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"Jedem das Seine" is a German translation of "Suum cuique", the Latin phrase meaning "to each his own". The English idiomatic meaning of "Jedem das Seine" is "to each according to his merits."

History

Antiquity

The Latin phrase goes back an old Greekmarker principle of justice which translates literally into English as "to each his own," but with the idiomatic meaning of "to each what he deserves" or "to each according to his merits." In his Republic, Plato concluded that "justice is when everyone minds his own business, and refrains from meddling in others' affairs" (Greek: "...τὸ τὰ αὑτοῦ πράττειν καὶ μὴ πολυπραγμονεῖν δικαιοσύνη ἐστί...", 4.433a). Everyone should do according to his abilities and capabilities, to serve the country and the society as a whole. Also, everyone should receive "his own" (e.g., rights) and not be deprived of "his own" (e.g., property) (433e).

The phrase was made famous by the Romanmarker author, orator and politician Marcus Tullius Cicero (106 BC - 43 BC): "Justitia suum cuique distribuit." ("Justice renders to everyone his due." (De Natura Deorum, III, 38.) De Finibus, Bonorum et Malorum, liber V, 67: "(...) ut fortitudo in laboribus periculisque cernatur, (...), iustitia in suo cuique tribuendo." - "so that fortitude may be seen in hardship and danger, (...), justice in attributing to each his own".)


Prussia

The Order of the Black Eagle (German: Hoher Orden vom Schwarzen Adler) was the highest order of chivalry in King Frederick the Great's Kingdom of Prussiamarker. The Order of the Black Eagle's motto was "Suum cuique" (idiomatically, "to each according to his merits") and this motto is still used by the Germanmarker military police (the Feldjäger). It was a symbol of the liberalism and religious tolerance of the Prussian Kingdom, which meant that "each can do as they choose", but all citizens must unite in their support of Prussia.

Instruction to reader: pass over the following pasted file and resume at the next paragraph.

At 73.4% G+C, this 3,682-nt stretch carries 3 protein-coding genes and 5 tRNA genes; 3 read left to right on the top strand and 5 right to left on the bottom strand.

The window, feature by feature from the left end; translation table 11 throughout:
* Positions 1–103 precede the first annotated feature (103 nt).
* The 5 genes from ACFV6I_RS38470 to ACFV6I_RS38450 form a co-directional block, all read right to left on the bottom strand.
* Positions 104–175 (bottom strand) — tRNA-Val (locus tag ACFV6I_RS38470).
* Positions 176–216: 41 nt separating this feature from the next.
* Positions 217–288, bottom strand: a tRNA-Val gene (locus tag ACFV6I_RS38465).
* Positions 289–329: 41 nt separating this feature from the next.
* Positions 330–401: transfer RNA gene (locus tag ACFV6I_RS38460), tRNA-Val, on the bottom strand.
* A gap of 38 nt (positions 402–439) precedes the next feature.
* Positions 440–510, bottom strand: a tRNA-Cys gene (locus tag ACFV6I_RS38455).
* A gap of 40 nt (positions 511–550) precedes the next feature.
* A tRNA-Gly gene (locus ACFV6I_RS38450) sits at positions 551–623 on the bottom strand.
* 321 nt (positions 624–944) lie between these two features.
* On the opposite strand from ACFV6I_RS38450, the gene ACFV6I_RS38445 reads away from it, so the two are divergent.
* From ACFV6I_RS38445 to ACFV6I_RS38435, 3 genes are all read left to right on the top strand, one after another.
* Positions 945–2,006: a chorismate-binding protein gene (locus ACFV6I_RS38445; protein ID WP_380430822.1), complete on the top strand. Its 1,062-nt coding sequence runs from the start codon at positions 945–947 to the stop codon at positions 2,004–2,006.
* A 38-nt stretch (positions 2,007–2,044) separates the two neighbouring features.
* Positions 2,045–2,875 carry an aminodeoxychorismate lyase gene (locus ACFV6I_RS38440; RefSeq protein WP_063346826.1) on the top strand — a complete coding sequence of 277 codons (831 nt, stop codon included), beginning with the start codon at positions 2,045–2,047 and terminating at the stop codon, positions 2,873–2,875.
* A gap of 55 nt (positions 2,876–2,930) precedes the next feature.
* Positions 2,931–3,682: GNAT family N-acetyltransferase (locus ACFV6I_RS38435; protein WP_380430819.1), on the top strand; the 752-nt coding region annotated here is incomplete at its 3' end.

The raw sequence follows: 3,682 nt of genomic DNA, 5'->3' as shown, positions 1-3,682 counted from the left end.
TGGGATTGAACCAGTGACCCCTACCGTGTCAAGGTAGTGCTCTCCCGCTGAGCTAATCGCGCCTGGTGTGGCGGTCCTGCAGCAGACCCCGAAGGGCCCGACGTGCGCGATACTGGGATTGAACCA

Nazi Germany



In 1937, the Nazis constructed the Buchenwald concentration campmarker, near Weimarmarker, Germany. The slogan "Jedem das Seine" (literally "to each his own", but figuratively "everyone gets what he deserves") was placed over the camp's main entrance gate. "Jedem das Seine" was a typical propaganda phrase of the time, similar to "Arbeit macht frei". (In English, "Arbeit macht frei" means "work shall set you free".) "Arbeit macht frei" was the slogan placed above the entrances at other Nazi concentration camps, including Auschwitzmarker, Dachau concentration campmarker, Gross-Rosenmarker, Sachsenhausen and the Theresienstadtmarker.

Other uses

The phrase is still used commonly as a proverb in German-speaking countries. It is also the title of one of John Sebastian Bach's cantata (BWV 163): Nur jedem das seine, which was composed for the 23rd Sunday after Trinity.

Several modern advertising campaigns in the German language, including ads for Nokia, REWE grocery stores, Burger King, and Merkur Bank have been marred by controversy after using the phrase "Jedem das Seine" or "Jedem den Seinen". An ExxonMobil ad campaign in January 2009 touted Tchibo coffee drinks at the company's Esso stores with the slogan "Jedem den Seinen!" The ads were withdrawn after protest from the Central Council of Jews in Germany, and a company spokesman said its advertising contractor had been unaware of the proverb's association with Nazism. In March 2009, a student group associated with the Christian Democratic Union used the slogan for an education campaign in North Rhine-Westphaliamarker (Germany), but later withdrew it due to public outcry.

See also



References

  1. David Wroe, Petrol station used Nazi slogan on posters, The Telegraph, 14 January 2009.
  2. jol, dpa/ddp Nazi Slogan: CDU stoppt Kampagne "Jedem das Seine", der Spiegel, 12 March 2009. (in German)


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